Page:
Tax Foundation Average Far More Than What Most Americans Pay in Federal Taxes

For 2010, the Tax Foundation assumes an average federal tax rate of 16.7%, the decrease being due to the Bush Era tax cuts which were focused toward people with higher incomes.

This calculation overstates the tax liability for most taxpayers and makes the “Tax Freedom Day” seem the same for us all. In fact, it reflects the date for only the top earners.


How can the Foundation report totally all taxes paid in 2010 in March? The Foundation estimates anticipated tax revenue from thousands of states and municipalities. These have proven to be hard to predict, particularly in hard economic times, making the estimated data unreliable.   

For example, a state might rank in the top 10 when the Tax Freedom report is released (to much grandstand play) only to have its ranking slip lower, much lower, when the actual numbers are reported by the U.S. Census. In 2005, the Foundation claimed 38 states had increased effective tax rates from 2000-2002; when actual data was available, that number dropped to four. Pennsylvania had three different rankings in 2002 alone.  To get a better picture of how Pennsylvania's taxes compare to other states, we rely on actual data, which is compiled by the U.S. Census and is neatly ranked by the Federation of Tax Administrators on its website.


:The Foundation's methodology stacks the deck against states with wealthier populations and high energy use.  The winners in this year's competition are not coincidentally West Virginia, Mississippi and Louisiana, which have the lowest per capita income of all states, and Alaska, which generates most of its state revenue from taxes on oil companies that the Foundation counts against other states that import Alaskan energy. Why:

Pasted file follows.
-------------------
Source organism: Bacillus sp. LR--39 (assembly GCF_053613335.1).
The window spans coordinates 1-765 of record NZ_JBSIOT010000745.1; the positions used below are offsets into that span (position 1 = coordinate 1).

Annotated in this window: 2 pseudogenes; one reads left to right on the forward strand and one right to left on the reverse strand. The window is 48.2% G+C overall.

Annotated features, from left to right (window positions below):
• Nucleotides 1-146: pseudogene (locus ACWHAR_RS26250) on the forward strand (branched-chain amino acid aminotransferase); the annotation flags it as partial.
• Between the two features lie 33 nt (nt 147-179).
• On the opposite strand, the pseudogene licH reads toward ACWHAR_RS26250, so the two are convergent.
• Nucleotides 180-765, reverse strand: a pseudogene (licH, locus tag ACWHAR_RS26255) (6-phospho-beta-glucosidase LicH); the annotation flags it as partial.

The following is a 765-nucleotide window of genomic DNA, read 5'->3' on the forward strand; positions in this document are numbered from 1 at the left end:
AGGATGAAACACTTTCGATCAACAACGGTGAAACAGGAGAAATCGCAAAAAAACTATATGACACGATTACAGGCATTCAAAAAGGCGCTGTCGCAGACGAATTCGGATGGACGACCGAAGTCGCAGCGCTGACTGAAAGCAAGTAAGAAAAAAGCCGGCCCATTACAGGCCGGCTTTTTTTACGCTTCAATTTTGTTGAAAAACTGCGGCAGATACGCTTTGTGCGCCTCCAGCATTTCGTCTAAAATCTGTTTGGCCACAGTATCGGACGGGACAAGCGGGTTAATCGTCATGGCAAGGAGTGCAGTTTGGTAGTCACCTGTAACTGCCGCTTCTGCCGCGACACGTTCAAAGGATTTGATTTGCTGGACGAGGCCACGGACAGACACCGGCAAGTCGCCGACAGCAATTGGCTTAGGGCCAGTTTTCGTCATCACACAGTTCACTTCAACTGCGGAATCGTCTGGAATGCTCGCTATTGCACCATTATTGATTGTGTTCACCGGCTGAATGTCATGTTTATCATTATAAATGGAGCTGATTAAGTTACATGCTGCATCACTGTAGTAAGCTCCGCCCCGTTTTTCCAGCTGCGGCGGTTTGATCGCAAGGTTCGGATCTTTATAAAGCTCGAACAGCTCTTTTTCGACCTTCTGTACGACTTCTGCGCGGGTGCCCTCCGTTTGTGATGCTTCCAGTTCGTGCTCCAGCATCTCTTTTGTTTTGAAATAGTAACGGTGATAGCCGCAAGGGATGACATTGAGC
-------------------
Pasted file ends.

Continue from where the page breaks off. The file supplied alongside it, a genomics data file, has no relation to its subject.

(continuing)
• About two-thirds of the total tax payments in the calculation are federal taxes. Because of the progressive federal income tax, wealthier people pay higher taxes. The wealthier the state, think Connecticut, the higher the ranking.
  • The Foundation allocates corporate, severance and tourism taxes to the people who pay them rather than the states that collect them. So if your state has wealthy people who own a lot of stock, they are assigned the corporate tax that the company pays in another state.  Similarly, severance taxes, although paid by energy companies in Oklahoma, Texas and West Virginia, are charged to taxpayers in Maine, New Hampshire and Vermont.

The Tax Foundation's methodology breaks the link between state action and state tax rankings. Under the Foundation's methodology, adding a severance tax will improve Pennsylvania's ranking and business climate index because that tax will be paid by residents of other states.


The Foundation's reports remind us what we are paying but not what we are paying for. This year our tax dollars have gone to pay for Social Security payments for seniors, health care for pregnant women, and a chance at college for young people. They provide funds for the development of the swine flu vaccine and new cancer treatments at our medical centers. They create jobs by funding highway and bridge repair. They also provide armor to the troops in Afghanistan and aid to the people of Haiti. And that's just federal taxes.  

The implication that Americans derive no benefit from government expenditures, as posed by the Tax Foundation Tax Freedom Day report, is inaccurate and does nothing to inform the debate.

Sharon Ward is the Director of the Pennsylvania Budget and Policy Center, a non-partisan policy research project that provides independent, credible analysis on state tax, budget and related policy matters, with attention to the impact of current or proposed policies on working families. Learn more: